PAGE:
Translation Rights | Sep 15, 2020
Carl's Blog #2: Jonathan Strange & Mr Doggerell
Ah, autumn. Was it Keats who described you as that ‘season of mists and mellow fruitfulness’? An apt description, although I must confess Keats was never my favourite Romantic, as I’ve always preferred the passion and elegance of Lord Byron — particularly for his 1808 masterpiece, ‘Epitaph to a Dog’.
This week it is my honor to sit down with the Cher of translation rights, Kate Cooper.
Carl: Hello Kate, it’s lovely to see you.
Kate: Hi, Carl — what a nice Zoom background you have, very tropical.
This? Actually, it’s not a background, I’m in the Seychelles.
So Kate, tell us what we all want to know — how long have you been at Curtis Brown?
I’ve been here since the time we used telex machines and carbon paper and have seen many changes during the years. I began as an assistant to Uli Rushby-Smith, who then ran the department; I think she must have been impressed by my enthusiasm and love of books rather than my typing skills, which were somewhat rudimentary...(they’ve improved over time). I became an agent and then took over running with department, first with Betsy Robbins, and now with Jake Smith-Bosanquet.
Impressive, though I am 63 dog years old, so let me know when your career has lasted as long as mine has.
What have been some of your biggest highlights from the past year?
There are so many titles to choose from but among the highlights are Susanna Clarke’s masterpiece Piranesi, which publishes today! It has now sold in seventeen markets with more deals in the pipeline. I was a huge fan of Jonathan Strange & Mr Norrell, so was very excited when this delivered. It’s also been brilliant watching Lisa Jewell’s ascending the New York Times bestseller list and seeing her list of publishers grow. And it’s always an event when John le Carré delivers a new novel — Agent Running in the Field has just been published in France to universal praise and is flying off the shelves there.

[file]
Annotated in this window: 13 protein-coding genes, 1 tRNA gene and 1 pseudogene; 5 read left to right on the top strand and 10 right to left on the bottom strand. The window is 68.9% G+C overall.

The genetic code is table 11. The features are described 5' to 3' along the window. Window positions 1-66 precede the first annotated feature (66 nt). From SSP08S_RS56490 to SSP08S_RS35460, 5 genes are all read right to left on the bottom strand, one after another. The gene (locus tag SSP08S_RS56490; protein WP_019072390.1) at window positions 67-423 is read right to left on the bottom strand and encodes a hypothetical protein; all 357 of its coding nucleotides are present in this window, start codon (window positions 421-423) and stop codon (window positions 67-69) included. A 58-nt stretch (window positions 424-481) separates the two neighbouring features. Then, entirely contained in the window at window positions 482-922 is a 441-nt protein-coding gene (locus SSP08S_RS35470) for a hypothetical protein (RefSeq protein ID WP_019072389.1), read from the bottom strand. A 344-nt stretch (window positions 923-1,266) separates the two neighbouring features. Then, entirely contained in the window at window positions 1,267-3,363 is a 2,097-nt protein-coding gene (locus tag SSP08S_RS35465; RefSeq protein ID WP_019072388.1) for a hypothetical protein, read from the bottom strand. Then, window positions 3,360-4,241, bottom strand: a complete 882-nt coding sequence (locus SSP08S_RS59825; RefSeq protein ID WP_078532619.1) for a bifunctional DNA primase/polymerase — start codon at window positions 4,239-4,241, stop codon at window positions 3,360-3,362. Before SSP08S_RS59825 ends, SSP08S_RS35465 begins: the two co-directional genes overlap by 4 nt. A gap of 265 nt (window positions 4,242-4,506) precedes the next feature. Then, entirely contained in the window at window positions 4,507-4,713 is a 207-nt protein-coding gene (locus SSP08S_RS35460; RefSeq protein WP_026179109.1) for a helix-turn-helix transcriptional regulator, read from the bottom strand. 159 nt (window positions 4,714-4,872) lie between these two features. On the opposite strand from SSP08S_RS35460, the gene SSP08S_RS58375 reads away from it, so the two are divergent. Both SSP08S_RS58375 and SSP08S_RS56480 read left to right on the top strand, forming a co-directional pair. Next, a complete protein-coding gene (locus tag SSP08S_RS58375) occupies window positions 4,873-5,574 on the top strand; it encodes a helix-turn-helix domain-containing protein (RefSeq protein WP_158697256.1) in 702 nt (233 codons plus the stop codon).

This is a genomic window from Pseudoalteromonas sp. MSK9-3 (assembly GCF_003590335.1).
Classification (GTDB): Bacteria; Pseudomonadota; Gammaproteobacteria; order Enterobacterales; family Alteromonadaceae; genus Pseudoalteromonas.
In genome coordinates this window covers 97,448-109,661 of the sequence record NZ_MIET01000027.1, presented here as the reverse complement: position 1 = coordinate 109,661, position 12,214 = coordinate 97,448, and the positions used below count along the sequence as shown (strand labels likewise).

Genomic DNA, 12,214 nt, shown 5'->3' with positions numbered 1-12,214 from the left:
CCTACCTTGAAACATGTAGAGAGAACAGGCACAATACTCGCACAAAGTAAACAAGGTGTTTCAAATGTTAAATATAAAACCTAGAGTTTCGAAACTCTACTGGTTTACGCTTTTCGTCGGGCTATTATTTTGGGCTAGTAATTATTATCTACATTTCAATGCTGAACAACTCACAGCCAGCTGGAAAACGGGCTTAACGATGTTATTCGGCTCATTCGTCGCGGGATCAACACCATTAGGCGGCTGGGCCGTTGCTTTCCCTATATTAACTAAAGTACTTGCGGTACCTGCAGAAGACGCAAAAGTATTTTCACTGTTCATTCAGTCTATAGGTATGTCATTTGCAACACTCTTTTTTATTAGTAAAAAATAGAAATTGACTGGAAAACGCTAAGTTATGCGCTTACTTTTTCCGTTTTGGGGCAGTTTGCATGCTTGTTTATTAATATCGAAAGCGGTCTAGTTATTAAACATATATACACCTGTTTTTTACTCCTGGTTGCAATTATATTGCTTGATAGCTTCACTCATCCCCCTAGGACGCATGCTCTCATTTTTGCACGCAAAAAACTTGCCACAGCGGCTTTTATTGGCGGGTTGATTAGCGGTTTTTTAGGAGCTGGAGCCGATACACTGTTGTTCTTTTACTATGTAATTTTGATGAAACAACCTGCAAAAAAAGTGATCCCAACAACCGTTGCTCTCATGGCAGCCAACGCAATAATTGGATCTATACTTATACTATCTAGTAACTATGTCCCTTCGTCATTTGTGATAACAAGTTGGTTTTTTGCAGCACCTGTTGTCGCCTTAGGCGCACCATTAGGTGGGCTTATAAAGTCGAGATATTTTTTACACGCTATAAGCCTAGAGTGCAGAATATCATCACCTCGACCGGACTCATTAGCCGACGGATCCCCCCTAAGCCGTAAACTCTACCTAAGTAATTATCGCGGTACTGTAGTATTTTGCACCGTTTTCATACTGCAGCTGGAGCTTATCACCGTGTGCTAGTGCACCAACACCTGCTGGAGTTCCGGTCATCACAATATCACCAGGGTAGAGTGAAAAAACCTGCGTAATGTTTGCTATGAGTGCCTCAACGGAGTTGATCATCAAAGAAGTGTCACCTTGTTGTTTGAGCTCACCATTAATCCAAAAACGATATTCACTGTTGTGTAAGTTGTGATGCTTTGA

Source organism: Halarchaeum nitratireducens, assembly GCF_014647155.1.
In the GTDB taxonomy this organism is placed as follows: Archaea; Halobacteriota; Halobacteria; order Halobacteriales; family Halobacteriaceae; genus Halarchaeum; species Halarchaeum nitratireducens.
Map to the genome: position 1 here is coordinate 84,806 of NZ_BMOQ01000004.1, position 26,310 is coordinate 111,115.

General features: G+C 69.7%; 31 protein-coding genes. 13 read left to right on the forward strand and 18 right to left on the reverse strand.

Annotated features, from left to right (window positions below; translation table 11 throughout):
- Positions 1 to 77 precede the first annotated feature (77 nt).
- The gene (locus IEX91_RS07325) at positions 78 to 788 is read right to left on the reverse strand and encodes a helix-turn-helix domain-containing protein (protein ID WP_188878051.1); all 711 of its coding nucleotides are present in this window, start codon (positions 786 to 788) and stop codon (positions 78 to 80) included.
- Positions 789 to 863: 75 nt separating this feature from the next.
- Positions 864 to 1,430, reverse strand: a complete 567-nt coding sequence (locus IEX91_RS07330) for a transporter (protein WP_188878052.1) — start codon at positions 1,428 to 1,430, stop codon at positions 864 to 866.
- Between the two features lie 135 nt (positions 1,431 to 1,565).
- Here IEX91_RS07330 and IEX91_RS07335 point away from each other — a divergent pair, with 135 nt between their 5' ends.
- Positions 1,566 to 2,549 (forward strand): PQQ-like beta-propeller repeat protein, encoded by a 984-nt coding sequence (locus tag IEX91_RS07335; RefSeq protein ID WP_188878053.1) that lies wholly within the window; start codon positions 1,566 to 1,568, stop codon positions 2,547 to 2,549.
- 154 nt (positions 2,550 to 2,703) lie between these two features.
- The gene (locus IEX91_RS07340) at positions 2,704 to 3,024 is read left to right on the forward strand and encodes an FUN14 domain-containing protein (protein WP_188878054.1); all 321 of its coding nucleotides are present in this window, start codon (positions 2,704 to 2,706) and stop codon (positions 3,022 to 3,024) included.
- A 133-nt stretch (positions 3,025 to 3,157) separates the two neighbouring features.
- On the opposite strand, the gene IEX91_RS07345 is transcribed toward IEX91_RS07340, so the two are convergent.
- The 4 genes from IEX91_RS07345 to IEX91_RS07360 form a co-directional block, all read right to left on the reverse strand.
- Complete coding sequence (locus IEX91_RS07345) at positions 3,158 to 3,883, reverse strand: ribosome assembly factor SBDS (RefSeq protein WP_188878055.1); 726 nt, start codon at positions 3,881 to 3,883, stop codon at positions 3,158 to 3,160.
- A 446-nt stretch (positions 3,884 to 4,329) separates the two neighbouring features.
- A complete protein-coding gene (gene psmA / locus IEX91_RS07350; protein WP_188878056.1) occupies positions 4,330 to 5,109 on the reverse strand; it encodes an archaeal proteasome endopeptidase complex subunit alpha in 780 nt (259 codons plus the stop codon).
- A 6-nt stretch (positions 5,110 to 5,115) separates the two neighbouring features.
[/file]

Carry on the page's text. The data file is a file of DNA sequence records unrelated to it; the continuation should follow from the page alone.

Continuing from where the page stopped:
Hmm, I’m not really one for running in fields — I’ve only got little legs. Are there any titles you wish had sold wider than they have?
This is like choosing a favourite child: impossible. However, two titles that I would love to be picked up in more territories are Rosamund Lupton’s Three Hours and Katherine Scholes’ The Beautiful Mother. They are very different, one being a contemporary thriller set in a school in the West of England and the other taking place in 1970s Tanzania. However, they are both immersive reads that tug at the heartstrings and stay with you long after you’ve reached the final page.
And what have you enjoyed reading outside of work?
I’ve recently read The Inheritor’s Poison by Sandra Hempel, which combines Victorian social history, true crime and the history of forensics. I’m enjoying The Binding by Bridget Collins, which I picked up at Waterstones Piccadilly just before lockdown in what now seems like another world. I’m looking forward to reading Migrations by Charlotte McConaghy, which was recommended to me by an editor at Frankfurt last year and has just been published.
Fantastic recommendations. Thanks for speaking to me today, Kate.
No problem, have fun in the Seychelles!